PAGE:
Most people tend to think of Sauvignon Blanc as an un-oaked wine, but some of the most interesting sauv blancs that are floating around on the shelves in the local bottleshop these days, are the ones that have seen time in oak barrels.
The use of oak in sauv blanc has been creeping back in over the last decade or so, and its not surprising because, winemakers, like the rest of us, can get a little bored in their job and like to experiment with their creations, or they are the type of person that likes to keep pushing their boundaries, trying something new and learning all the time. Either way it’s those winemakers that are knocking out some of the more interesting sauv blancs. Using techniques that would be more at home with chardonnay, Riesling or Semillon winemaking: the use of barrel fermentation to leave lingering touches of oak; wines with a silken texture and layers flavour complexities; subtle details, along with myriad of tricks and talents that the winemakers have learnt over the years.
Two of the more interesting oaked SB’s, that are at reasonable price points, come from across the ditch in the form of Cape Crest from Te Mata and the Sound of White from Catalina Sounds. Both are so far removed from the typical NZ wine that we see here that often carry too much kiwi fruit, too much passion fruit and green capsicum. Yes, Australia does have a lot of wineries that are making some interesting wooded SB, De Bortoli’s Phi, most of Larry Cherubino’s wines and Ten Minutes by Tractor are a few that spring to mind, but they can be hard to find, and aren’t as consistent from vintage to vintage as the two Kiwi labels are.
Both Te Mata and Catalina Sounds are well established wineries, with Te Mata being located in the North Islands Hawkes bay district, and Catalina Sounds located on the South Islands Marlborough area. Both wineries use their own estate grown premium sauvignon blanc fruit to make outstanding wines, that spend about eight months on oak, and have benefited from an extra year of development in the bottle. Both are a delight to drink, there’s texture to them that you don’t expect from SB’s the freshness of fruit is still there, front and centre and never dominated by the oak. Aromatics are still youthful and fresh and are able to take short term cellaring (5years) which allows them to develop interesting aged characteristics.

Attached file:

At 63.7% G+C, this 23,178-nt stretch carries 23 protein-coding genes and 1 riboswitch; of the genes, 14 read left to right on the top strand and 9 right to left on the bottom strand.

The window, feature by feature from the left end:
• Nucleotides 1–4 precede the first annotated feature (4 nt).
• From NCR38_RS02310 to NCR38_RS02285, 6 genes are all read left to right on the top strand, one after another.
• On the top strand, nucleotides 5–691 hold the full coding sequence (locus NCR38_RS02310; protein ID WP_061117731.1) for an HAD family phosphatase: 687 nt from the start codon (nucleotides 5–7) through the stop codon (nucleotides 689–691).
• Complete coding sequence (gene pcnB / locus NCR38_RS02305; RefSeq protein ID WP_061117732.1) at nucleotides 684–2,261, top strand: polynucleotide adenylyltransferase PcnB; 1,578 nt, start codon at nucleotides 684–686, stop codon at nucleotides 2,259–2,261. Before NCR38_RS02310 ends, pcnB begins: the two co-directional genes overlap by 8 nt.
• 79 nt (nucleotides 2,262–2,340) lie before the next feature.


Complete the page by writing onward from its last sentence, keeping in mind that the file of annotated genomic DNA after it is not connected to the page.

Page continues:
Ultimately there will always be a place for that easy drinking, uncomplicated style of Sauv Blanc, but eventually as your eye turns from SB onto something with a little more to it, then the oaked Sauvignon Blanc style is definitely one to look at.
Te Mata Cape Crest 2014 – the new 2015 release shouldn’t be too far from hitting the bottleo shelves, however this 2014 release is such a cracker that it’s worth trying to find now. Super smooth and glossy feel to it on the mouth, with lime, passionfruit and grapefruit. Touches of almond and toast with a light chalkiness to it, the finish is long with that toast coming through. Well turned out wine and will work with a variety of dishes including light veal or pork dishes. Around $30
Catalina Sounds Sound of White 2014 – the 2014 vintage has taken a few awards over its time, as have all the Catalina wines for that fact. This is a restrained wine with a great zippy acid backbone through it, citrus flavours dominate with dried herbs and stone fruits playing minor roles in there, traces of flint too. The time in oak has given it a great polished feel in the mouth but the oak never overwhelms the fruit. Great match to seafood but its got enough going on to work with heavier poultry meals. Around $30